And I must not fail to include hanging out in the pit at a race track, the dirt from the track flying so thick that it later took two showers to get all the grit out of my ears and several flossings to get it out of my teeth. Not to mention the two beer guzzling guys who walked past me, saying, “Dude, I bet we’ll find some hot women here tonight.” (I should probably mention my S.O. at the time was a race car driver, not a spectator, which basically means he did not own a T-shirt with a Confederate flag on it with the sleeve rolled up on one side to show off the tattoo of his mother’s first name.)
True, I’m not very P.C. I can’t help it. I call it like I see it.
Which is why I feel compelled to point out that I quickly learned we should all have our limits. Mine was one re-enactment and two dirt track races. (I liked the second guy better.) And I’m inclined to think, now that I’m older and wiser, that my limits might be even more stringent these days. A guy would have to be Mr. Wonderful for sure to get me to bungee jump off a bridge in New Zealand. Basically, he’d half to be flawless. And I’m still not sure I’d do it.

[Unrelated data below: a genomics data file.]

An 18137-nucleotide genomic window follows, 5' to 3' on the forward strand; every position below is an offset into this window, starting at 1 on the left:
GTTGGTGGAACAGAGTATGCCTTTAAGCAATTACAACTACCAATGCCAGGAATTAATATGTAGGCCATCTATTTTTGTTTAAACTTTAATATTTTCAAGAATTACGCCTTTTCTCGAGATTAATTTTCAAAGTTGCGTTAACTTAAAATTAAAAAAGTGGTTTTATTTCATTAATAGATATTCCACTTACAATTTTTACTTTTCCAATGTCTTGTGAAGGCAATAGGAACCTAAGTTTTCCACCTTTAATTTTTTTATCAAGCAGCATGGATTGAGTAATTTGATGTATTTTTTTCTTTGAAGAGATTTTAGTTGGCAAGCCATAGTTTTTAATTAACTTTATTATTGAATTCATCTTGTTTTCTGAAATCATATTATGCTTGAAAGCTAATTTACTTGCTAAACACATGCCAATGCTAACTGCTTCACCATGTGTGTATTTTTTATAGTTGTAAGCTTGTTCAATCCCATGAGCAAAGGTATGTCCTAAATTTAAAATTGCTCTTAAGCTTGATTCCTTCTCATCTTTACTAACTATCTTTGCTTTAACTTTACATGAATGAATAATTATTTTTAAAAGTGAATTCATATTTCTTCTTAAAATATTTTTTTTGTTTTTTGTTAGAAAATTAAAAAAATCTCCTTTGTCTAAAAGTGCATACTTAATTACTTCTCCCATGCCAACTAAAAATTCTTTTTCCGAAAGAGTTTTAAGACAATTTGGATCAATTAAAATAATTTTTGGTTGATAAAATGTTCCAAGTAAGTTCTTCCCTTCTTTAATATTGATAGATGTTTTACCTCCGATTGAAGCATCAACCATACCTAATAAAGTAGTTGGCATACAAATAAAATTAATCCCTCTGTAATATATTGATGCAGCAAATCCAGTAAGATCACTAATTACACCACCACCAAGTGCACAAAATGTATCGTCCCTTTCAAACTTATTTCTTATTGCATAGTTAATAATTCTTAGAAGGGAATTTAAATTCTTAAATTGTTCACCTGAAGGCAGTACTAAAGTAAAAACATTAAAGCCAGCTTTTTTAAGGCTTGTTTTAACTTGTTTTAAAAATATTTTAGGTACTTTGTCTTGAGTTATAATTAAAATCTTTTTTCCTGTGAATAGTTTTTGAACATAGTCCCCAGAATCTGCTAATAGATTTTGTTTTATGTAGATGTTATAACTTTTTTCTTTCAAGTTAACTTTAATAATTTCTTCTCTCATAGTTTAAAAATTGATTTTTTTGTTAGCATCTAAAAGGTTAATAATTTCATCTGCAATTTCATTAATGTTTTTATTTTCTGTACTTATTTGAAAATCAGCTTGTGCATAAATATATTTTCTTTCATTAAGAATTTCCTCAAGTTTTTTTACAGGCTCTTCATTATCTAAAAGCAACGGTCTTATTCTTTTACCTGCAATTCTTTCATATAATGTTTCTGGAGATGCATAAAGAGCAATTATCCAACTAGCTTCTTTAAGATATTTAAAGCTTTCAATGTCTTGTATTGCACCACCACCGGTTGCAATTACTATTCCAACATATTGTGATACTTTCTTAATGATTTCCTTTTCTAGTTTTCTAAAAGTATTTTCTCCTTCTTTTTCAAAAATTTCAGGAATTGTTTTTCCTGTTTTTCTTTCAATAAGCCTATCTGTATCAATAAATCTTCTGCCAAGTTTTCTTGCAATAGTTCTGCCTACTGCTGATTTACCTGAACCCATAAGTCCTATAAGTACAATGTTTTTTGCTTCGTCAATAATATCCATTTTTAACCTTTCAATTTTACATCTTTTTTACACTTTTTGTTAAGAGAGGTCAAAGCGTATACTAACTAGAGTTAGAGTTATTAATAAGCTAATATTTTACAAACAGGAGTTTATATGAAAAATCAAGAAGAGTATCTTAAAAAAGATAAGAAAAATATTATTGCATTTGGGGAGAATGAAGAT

So I kind of wonder why women do so many crazy things for men. Are we really that desperate? So desperate to hold their interest and affection that we take up their crazy hobbies or at least stand on the sidelines watching them with enough regularity that we start to look a little bit…well…desperate.
Learning archery in the Ozarks
It hit home with me the second (and last) race I attended. Somehow I had convinced myself I was being supportive by spending a lovely spring weekend driving God knows how many hours through central North Carolina (the armpit of the state, in my opinion, with all its look-alike cities, interstates, and giant junk outlets) to the dirt track in Gastonia in a really big pick-up towing a sprint car (which if you don’t know what that is, ladies, it’s the one with the really big rear wheels and the Orville Wright-esque roof that makes it looks like a cross between an airplane and a go-cart). I spent most of the day in the pit sitting on a tailgate reading a biography of William Faulkner for an article I was writing while the wives and girlfriends of the other race car drivers dished out elaborate buffets of fried chicken and biscuits, tested all their video recording equipment, and began climbing up on the roofs of their S.O.’s six-figure price tag towing vehicles to see if they could videotape the races from there. When race time rolled around, each one of those ladies lined up alongside her husband’s car, his helmet in hand like a squire waiting to tend to a knight. That was the point at which I started to feel weird and decided the so-called fine line between being supportive and being pathetic was actually not so fine after all.